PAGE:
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The mad dog incident, related in chapter 10, is one of the most memorable parts of the novel. Lee uses the literary technique of building suspense in order to pull off an exciting climax and a sudden, dramatic resolution.
Lee builds up the tension by revealing the the dog's madness only very gradually, as he first appears to the children's uncomprehending eyes. They tell Calpurnia that he is behaving strangely, and at first Calpurnia doesn't quite understand the seriousness of the situation either, until she sees the dog for herself. Then she is galvanized into action, ringing up people to warn them, bustling the children indoors. The reader gets a sense of the growing fear and alarm along with the children, as a tense situation develops before their eyes.
Imagery is a standard type of poetic device. There are several effective uses of imagery in this passage, such as the comparison Scout makes between the dog 'and a car stuck in a sand-bed'. This heightens the visual sense of the dog's erratic, lopsided carriage as he dawdles up the street. Another effective use of imagery is used in relation to Atticus, when he takes up the gun to shoot the dog. At this point he looks to Scout like an’ underwater swimmer’. This image emphasizes how the whole scene is so unbearably tense that Atticus’s movements take on an air of unreality as the incident heads towards the climax.
An example of sophisticated word choice is the word ‘vehemently’, used to describe Atticus’s reaction when Heck first asks him to shoot the dog, knowing that he has an extremely accurate aim. 'Vehemently' means to say or do something violently, or with great emotion. The use of this word shows just how pressurized Atticus feels by the whole situation, when he is called upon to eliminate the mad dog. He does not want to take on such a heavy responsibility because of the extreme risk involved; if he misses with the first shot there is every chance that the dog will charge. However, in the event, he executes his duty with an extraordinary degree of coolness, considering the danger. His courage, calmness, and skill in killing the dog with a single shot reveal him to be a true hero to his children, who formerly had doubted that he possessed any exceptional abilities.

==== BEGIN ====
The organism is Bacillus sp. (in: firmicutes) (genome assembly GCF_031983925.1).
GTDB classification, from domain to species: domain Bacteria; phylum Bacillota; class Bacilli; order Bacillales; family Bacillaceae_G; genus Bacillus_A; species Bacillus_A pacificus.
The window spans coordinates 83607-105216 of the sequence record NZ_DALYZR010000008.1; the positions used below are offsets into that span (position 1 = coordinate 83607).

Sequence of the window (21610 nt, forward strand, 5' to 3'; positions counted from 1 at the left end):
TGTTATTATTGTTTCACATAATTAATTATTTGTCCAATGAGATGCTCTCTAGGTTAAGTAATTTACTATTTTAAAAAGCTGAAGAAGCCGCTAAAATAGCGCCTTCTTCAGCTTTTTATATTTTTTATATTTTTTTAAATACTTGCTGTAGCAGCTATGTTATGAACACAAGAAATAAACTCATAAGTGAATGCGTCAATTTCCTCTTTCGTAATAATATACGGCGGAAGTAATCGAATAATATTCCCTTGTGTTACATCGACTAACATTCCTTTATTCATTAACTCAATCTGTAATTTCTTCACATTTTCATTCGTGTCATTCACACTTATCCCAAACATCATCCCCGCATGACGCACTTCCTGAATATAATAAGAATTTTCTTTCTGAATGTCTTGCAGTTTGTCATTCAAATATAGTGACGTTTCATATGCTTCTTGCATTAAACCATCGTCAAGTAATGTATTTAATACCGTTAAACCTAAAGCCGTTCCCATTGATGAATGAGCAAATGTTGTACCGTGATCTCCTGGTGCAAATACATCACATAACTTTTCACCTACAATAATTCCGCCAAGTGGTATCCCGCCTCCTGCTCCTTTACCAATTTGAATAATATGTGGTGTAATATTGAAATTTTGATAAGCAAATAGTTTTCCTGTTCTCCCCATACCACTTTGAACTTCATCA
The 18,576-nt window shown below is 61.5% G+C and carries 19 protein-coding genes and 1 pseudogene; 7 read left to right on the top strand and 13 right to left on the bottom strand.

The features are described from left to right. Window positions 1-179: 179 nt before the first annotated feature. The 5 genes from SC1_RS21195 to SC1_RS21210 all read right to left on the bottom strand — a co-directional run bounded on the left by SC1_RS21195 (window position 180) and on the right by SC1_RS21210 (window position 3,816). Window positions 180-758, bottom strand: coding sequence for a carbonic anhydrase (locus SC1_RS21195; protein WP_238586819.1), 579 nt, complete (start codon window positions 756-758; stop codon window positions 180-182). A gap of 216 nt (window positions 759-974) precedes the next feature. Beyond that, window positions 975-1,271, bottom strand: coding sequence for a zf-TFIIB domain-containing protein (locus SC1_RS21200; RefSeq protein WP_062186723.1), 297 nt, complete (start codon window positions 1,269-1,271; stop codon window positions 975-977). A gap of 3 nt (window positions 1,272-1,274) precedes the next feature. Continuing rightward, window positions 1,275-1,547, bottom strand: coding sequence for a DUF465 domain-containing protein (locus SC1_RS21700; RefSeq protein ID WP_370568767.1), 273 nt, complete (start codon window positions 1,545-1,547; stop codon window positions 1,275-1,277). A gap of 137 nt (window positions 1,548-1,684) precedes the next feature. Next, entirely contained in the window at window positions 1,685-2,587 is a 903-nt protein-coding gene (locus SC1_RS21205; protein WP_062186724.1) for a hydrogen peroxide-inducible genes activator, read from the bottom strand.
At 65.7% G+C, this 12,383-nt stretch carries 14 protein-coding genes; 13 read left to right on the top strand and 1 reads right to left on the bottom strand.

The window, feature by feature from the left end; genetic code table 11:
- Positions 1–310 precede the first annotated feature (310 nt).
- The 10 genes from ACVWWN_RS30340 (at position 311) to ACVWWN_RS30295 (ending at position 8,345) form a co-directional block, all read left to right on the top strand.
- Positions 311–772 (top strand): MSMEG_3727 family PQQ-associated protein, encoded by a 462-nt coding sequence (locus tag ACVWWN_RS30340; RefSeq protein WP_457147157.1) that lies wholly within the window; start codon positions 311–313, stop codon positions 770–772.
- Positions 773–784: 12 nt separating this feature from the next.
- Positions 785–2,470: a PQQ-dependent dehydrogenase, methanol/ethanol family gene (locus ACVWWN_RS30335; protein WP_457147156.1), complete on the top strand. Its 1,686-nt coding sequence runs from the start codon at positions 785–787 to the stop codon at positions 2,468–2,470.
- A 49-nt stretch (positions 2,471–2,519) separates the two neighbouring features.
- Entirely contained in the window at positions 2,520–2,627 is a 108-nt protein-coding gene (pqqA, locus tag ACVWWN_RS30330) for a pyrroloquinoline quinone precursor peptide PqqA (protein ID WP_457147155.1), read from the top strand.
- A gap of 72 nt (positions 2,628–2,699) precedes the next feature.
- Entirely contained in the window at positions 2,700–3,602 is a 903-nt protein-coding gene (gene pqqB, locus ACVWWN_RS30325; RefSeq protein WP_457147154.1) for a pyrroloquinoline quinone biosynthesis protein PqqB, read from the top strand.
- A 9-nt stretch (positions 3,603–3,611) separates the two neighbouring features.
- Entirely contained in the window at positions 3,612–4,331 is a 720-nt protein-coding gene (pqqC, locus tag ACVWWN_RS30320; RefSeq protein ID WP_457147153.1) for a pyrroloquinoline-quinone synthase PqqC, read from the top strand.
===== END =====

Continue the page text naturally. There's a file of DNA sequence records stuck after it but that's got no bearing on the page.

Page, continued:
An example of noteworthy punctuation appears in the following paragraph, as Scout looks down the deserted street that is awaiting the advent of the dog:
I heard Mr. Tate sniff, then blow his nose. I saw him shift his gun to the crook of his arm. I saw Miss Stephanie Crawford’s face framed in the glass window of her front door.
The regular use of full-stops here makes the sentences short and clipped, imitative of the way that the sights and sounds of the tense street impact upon Scout’s senses as she stands and waits along with the rest.
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